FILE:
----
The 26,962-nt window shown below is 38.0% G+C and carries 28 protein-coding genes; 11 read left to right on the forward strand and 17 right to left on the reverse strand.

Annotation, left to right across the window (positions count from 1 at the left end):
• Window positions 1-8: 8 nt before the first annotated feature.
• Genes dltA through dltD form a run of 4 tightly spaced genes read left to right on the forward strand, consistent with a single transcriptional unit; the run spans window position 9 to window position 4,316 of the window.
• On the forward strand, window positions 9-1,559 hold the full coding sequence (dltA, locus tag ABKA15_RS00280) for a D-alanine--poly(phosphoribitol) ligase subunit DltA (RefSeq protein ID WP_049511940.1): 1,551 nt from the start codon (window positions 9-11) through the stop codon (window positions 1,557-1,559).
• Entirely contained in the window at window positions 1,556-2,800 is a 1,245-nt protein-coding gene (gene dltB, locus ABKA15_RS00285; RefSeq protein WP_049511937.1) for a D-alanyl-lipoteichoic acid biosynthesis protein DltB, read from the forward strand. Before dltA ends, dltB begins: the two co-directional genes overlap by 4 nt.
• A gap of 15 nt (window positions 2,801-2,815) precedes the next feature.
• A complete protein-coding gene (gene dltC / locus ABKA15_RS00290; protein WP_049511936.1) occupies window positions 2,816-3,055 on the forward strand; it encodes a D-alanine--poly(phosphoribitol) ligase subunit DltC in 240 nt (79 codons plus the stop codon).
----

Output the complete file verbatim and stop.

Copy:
The 26,962-nt window shown below is 38.0% G+C and carries 28 protein-coding genes; 11 read left to right on the forward strand and 17 right to left on the reverse strand.

Annotation, left to right across the window (positions count from 1 at the left end):
• Window positions 1-8: 8 nt before the first annotated feature.
• Genes dltA through dltD form a run of 4 tightly spaced genes read left to right on the forward strand, consistent with a single transcriptional unit; the run spans window position 9 to window position 4,316 of the window.
• On the forward strand, window positions 9-1,559 hold the full coding sequence (dltA, locus tag ABKA15_RS00280) for a D-alanine--poly(phosphoribitol) ligase subunit DltA (RefSeq protein ID WP_049511940.1): 1,551 nt from the start codon (window positions 9-11) through the stop codon (window positions 1,557-1,559).
• Entirely contained in the window at window positions 1,556-2,800 is a 1,245-nt protein-coding gene (gene dltB, locus ABKA15_RS00285; RefSeq protein WP_049511937.1) for a D-alanyl-lipoteichoic acid biosynthesis protein DltB, read from the forward strand. Before dltA ends, dltB begins: the two co-directional genes overlap by 4 nt.
• A gap of 15 nt (window positions 2,801-2,815) precedes the next feature.
• A complete protein-coding gene (gene dltC / locus ABKA15_RS00290; protein WP_049511936.1) occupies window positions 2,816-3,055 on the forward strand; it encodes a D-alanine--poly(phosphoribitol) ligase subunit DltC in 240 nt (79 codons plus the stop codon).